On the Saturday of our trip our group drove along the coastal road to spend the day on Lindisfarne (Holy Island). The plan was for some of the group to walk across the sands to the island when the tide was out and the rest of us to drive over on the causeway.
Since the tide wasn't going to be out until late morning we stopped off at Bamburgh for a coffee and a visit to St. Aidan's church.
Bamburgh was once the home of the ancient kings of Northumbria and Bamburgh Castle set on its promontory overshadows the village and is an impressive sight from every vantage point. One day we might get to visit the castle and walk the sandy beach beside it. The last time we came to Bamburgh it was pouring with rain so this time it was good to spend a little longer in the village on a beautiful sunny day.
Carter's is a renowned butcher's shop
There's a grove of trees on the village green with a long-standing 'rookery'. There's a saying in the village that if the rooks go elsewhere that will be the end of Bamburgh!
Bamburgh was also the home of Grace Darling, the young woman who at the age of 22 years rowed across perilous seas in 1838 t0 rescue survivors from a ship that had wrecked against Big Harcar Rock in the Farne Islands. She was not only brave, but unassuming. Soon this young girl who had been brought up on two remote lighthouses became a national heroine. The Royal National Lifeboat Institution's Grace Darling Museum is well worth a visit (we did so last time we came to Bamburgh). It provides an opportunity to learn more about Grace, her family and the area where she lived.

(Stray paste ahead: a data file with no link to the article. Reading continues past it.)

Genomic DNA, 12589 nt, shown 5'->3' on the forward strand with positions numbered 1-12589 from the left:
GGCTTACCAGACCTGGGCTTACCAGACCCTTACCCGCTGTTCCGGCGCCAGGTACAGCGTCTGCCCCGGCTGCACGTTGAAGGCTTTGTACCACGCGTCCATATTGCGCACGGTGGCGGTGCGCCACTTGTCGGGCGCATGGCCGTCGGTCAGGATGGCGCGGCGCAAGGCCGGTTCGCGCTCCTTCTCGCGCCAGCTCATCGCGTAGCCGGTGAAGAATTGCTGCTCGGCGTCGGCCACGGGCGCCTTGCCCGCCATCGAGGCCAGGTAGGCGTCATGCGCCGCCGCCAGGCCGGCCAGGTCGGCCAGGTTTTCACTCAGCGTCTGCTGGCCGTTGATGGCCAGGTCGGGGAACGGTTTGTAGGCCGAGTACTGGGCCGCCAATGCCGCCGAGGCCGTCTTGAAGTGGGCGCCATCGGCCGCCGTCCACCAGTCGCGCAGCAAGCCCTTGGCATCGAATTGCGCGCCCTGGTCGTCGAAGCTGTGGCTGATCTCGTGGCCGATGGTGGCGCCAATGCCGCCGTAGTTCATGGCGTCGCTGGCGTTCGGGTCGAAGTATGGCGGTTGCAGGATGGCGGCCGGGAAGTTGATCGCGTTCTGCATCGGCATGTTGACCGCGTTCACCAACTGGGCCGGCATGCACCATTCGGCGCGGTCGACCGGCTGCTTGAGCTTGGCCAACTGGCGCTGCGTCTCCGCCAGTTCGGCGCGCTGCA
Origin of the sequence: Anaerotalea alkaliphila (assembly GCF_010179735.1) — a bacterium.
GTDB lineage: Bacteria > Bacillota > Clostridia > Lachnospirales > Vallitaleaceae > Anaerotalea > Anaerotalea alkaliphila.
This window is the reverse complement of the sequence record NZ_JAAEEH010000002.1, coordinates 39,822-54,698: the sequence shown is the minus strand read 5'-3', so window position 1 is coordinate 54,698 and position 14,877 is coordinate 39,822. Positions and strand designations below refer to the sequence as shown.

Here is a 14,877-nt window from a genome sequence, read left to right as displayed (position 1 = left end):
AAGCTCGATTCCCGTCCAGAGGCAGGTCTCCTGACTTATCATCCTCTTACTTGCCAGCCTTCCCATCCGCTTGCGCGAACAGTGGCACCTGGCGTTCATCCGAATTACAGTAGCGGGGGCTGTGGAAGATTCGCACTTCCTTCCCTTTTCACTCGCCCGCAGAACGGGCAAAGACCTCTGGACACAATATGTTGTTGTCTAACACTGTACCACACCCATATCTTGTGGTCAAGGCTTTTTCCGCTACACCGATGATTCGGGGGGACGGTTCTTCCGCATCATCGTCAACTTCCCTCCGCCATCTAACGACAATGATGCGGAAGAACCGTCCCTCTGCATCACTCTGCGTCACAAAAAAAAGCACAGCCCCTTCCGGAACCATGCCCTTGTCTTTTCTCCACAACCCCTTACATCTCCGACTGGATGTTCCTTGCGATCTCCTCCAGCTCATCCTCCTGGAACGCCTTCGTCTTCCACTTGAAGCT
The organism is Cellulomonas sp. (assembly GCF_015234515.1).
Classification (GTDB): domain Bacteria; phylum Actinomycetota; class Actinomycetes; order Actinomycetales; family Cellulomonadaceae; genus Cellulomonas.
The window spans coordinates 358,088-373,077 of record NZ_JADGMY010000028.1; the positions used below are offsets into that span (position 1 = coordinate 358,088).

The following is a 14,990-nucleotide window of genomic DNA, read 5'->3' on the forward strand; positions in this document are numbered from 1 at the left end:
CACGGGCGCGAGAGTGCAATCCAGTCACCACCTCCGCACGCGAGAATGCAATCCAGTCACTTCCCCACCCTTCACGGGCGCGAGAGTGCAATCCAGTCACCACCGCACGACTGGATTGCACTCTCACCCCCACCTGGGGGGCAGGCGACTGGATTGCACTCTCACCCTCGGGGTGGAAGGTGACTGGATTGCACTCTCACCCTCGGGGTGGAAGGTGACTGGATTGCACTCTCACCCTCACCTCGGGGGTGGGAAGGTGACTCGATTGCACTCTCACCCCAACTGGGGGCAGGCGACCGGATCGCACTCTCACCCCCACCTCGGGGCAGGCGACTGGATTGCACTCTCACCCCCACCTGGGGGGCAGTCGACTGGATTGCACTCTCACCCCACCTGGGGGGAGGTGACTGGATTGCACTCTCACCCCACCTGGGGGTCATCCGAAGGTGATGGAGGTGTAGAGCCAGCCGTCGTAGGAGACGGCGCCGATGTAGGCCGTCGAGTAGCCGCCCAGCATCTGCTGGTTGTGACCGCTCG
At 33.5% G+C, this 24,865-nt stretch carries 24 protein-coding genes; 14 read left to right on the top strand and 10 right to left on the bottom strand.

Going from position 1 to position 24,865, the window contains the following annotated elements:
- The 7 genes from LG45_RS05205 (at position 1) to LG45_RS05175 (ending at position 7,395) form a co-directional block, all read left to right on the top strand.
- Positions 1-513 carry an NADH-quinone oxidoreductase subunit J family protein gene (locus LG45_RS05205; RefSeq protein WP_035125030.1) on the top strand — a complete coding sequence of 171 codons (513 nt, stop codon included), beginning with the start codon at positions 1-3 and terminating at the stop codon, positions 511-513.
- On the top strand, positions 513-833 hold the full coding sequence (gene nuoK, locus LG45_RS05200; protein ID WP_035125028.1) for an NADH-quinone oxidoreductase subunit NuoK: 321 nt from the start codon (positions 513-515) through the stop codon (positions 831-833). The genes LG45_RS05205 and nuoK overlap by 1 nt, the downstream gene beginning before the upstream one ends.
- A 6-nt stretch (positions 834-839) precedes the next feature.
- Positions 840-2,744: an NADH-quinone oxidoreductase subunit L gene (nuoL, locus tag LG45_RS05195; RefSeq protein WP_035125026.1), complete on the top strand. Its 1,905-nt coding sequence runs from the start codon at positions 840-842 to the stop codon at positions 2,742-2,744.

Opposite the museum is St. Aidan's Church where on this site Aidan of Lindisfarne, an Irish monk and missionary built a wooden church and is the place where he died in 651 AD. The present church is 800 years old.
In the churchyard is a memorial to Grace Darling which has been placed some distance to the north of her grave so that it might be within view for those who pass by the church by boat.
There are many beautiful relatively modern memorial windows in the church and an interesting embroidered piece of work made by members of the local Women's Institute depicting landmarks and sights around Bamburgh including those rooks and the puffins of the Farne Islands.
By the way, there's a new ITV television series, Inside the National Trust, that has just started on a Sunday just after mid day. The work of the wildlife wardens on the Farne Islands who look after the bird colonies there is also being featured. The Farne Islands Blog is also an interesting look at the behind the scenes life of the National Trust Wildlife Rangers there.
More about our time on Lindisfarne next time. Until then, hope your week goes well!